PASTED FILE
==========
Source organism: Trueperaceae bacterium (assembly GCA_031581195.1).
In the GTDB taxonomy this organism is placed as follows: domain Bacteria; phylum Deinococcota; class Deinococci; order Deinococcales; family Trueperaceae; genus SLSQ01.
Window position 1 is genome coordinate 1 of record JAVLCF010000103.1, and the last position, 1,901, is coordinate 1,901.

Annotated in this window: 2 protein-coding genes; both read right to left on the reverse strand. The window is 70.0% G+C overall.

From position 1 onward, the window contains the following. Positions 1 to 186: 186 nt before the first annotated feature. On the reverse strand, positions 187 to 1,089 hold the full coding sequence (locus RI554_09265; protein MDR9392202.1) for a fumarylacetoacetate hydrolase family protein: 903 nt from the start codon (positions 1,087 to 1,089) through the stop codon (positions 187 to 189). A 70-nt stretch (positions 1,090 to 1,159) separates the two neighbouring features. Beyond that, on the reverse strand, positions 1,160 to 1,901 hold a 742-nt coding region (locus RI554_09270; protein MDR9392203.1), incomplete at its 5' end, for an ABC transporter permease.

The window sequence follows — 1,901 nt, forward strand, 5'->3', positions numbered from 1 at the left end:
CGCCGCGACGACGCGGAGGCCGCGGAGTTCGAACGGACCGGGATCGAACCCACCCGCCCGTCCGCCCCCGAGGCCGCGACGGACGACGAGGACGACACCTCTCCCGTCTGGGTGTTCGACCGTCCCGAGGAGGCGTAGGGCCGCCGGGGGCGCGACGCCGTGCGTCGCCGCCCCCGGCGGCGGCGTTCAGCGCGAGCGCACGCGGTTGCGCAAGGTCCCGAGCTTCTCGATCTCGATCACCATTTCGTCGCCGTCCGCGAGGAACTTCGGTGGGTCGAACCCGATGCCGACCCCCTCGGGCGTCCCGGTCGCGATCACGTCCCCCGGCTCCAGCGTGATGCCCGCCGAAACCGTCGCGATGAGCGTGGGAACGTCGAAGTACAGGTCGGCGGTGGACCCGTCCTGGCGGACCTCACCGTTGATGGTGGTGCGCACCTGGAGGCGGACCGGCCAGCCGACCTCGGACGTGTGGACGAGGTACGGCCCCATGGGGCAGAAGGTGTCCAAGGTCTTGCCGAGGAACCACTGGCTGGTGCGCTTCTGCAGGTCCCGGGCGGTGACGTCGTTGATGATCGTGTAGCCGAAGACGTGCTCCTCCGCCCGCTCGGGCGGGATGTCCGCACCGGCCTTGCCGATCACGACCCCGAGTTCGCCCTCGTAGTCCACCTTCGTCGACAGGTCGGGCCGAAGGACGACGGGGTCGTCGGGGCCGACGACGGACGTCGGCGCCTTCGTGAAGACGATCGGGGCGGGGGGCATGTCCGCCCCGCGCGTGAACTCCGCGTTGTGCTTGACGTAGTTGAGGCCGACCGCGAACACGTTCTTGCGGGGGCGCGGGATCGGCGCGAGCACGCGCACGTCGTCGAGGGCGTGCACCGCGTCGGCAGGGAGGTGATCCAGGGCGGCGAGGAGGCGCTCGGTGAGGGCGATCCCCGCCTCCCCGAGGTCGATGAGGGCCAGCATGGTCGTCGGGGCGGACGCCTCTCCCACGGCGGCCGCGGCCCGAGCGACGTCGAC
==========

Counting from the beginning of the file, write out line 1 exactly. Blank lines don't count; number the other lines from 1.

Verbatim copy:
Source organism: Trueperaceae bacterium (assembly GCA_031581195.1).